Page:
5 Steps for Preparing a Garden for Spring

It's time to start thinking about how to get ready for a new growing season. Here's what to do when preparing a garden for spring.

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rose of Sharon shrub, preparing garden for springCourtesy Barbara Gomez
Rose of Sharon

Prune Shrubs

One of the first steps in preparing a garden for spring starts before the snow melts. In late winter or very early spring, prune summer-flowering shrubs, including blue spirea, summersweet and rose of Sharon, to encourage bushy growth and masses of nectar-laden blooms. Learn when to prune hydrangeas.

Look for Bugs

Inspect the trees and shrubs in your yard for overwintering pests. Removing egg masses of eastern tent caterpillars, spongy moths and other voracious insects can greatly reduce plant damage without the use of chemicals—a major goal for any wildlife gardener.

Clean Up Flower Beds

Remove and compost leaves and plant debris from spent annuals and perennials like coneflowers that stayed in the garden over winter. The birds have likely picked the seed heads clean. Check out more ways to take your garden from good to great.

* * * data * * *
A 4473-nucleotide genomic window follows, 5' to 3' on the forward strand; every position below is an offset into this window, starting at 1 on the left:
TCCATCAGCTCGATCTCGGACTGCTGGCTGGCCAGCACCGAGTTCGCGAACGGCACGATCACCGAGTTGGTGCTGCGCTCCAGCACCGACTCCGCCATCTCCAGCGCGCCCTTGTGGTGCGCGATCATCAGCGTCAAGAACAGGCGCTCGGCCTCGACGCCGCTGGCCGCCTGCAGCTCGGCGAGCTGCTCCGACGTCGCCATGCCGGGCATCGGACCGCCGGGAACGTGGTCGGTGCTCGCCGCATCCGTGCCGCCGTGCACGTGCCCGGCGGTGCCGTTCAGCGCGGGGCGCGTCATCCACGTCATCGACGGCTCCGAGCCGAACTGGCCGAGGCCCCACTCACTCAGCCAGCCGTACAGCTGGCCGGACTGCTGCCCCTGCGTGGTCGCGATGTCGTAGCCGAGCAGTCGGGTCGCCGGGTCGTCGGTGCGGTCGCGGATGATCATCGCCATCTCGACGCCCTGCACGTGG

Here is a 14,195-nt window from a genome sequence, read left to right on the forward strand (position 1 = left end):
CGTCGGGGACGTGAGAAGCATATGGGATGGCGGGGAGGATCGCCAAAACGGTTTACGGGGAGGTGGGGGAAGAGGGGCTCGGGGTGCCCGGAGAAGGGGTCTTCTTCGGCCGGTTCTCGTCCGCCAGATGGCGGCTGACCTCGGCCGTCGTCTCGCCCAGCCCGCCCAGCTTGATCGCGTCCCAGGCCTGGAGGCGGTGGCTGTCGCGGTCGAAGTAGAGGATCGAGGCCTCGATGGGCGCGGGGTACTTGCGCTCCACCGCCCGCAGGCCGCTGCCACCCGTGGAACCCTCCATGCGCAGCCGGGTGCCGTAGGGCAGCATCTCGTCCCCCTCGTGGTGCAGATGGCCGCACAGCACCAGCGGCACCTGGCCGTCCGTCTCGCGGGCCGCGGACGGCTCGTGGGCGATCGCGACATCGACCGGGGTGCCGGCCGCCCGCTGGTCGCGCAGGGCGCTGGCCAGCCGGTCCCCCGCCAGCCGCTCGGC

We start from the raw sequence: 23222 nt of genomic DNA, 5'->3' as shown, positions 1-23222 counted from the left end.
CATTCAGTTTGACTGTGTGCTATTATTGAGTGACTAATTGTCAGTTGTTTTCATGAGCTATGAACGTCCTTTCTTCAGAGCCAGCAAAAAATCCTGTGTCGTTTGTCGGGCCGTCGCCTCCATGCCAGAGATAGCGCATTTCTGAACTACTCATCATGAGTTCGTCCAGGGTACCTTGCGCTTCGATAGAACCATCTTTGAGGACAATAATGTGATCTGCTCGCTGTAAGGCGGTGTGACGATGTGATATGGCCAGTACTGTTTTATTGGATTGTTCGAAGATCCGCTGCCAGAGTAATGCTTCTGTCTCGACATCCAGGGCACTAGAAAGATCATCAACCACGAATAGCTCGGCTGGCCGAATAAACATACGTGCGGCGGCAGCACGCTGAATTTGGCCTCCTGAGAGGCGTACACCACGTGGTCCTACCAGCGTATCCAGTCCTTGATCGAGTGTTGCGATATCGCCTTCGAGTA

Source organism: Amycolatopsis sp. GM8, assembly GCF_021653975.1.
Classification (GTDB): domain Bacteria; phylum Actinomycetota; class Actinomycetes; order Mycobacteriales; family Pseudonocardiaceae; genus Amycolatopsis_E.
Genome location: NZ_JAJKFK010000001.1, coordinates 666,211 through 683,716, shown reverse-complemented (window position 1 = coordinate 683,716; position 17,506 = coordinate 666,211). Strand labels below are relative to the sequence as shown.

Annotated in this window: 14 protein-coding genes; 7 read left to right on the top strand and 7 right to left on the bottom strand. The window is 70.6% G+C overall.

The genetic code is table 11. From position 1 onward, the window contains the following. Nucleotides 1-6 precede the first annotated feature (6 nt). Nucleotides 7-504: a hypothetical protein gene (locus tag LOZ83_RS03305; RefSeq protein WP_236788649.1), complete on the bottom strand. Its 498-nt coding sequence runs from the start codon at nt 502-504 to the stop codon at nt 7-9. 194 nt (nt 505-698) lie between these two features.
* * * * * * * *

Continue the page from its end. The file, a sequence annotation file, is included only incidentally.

zinnias in a containerCourtesy Donna Ruiz
Zinnias growing in a container

Work the Soil and Prepare Garden Containers

Go ahead and order seeds from seed catalogs, but preparing your garden for spring needs to start before you go shopping for new plants. Break up hard clumps (psst—this is my favorite cultivator tool), remove weeds, and work compost or other organic material into the top layer of soil. Replace any broken or damaged pots. Buy fresh, quality potting mix for containers and raised beds.

Add New Plants

Scour garden centers for plants birds, butterflies and bees love. Plant annuals, perennials, trees and shrubs that will attract wildlife. Include those that offer food as well as shelter.

Lori Vanover
Lori has 20 years of experience writing and editing home, garden, birding and lifestyle content for several publishers. As Birds & Blooms senior digital editor, she leads a team of writers and editors sharing birding tips and expert gardening advice. Since joining Trusted Media Brands 13 years ago, she has held roles in digital and print, editing magazines and books, curating special interest publications, managing social media accounts, creating digital content and newsletters, and working with the Field Editors—Birds & Blooms network of more than 50 backyard birders. Passionate about animals and nature, Lori has a Bachelor of Science degree in Agricultural and Environmental Communications from the University of Illinois. In 2023, she became certified as a Wisconsin Extension Master Gardener, and she is a member of the Wisconsin Society for Ornithology and sits on the organization's Publications Advisory Committee. She frequently checks on her bird feeders while working from home and tests new varieties of perennials, herbs and vegetable plants in her ever-growing backyard gardens.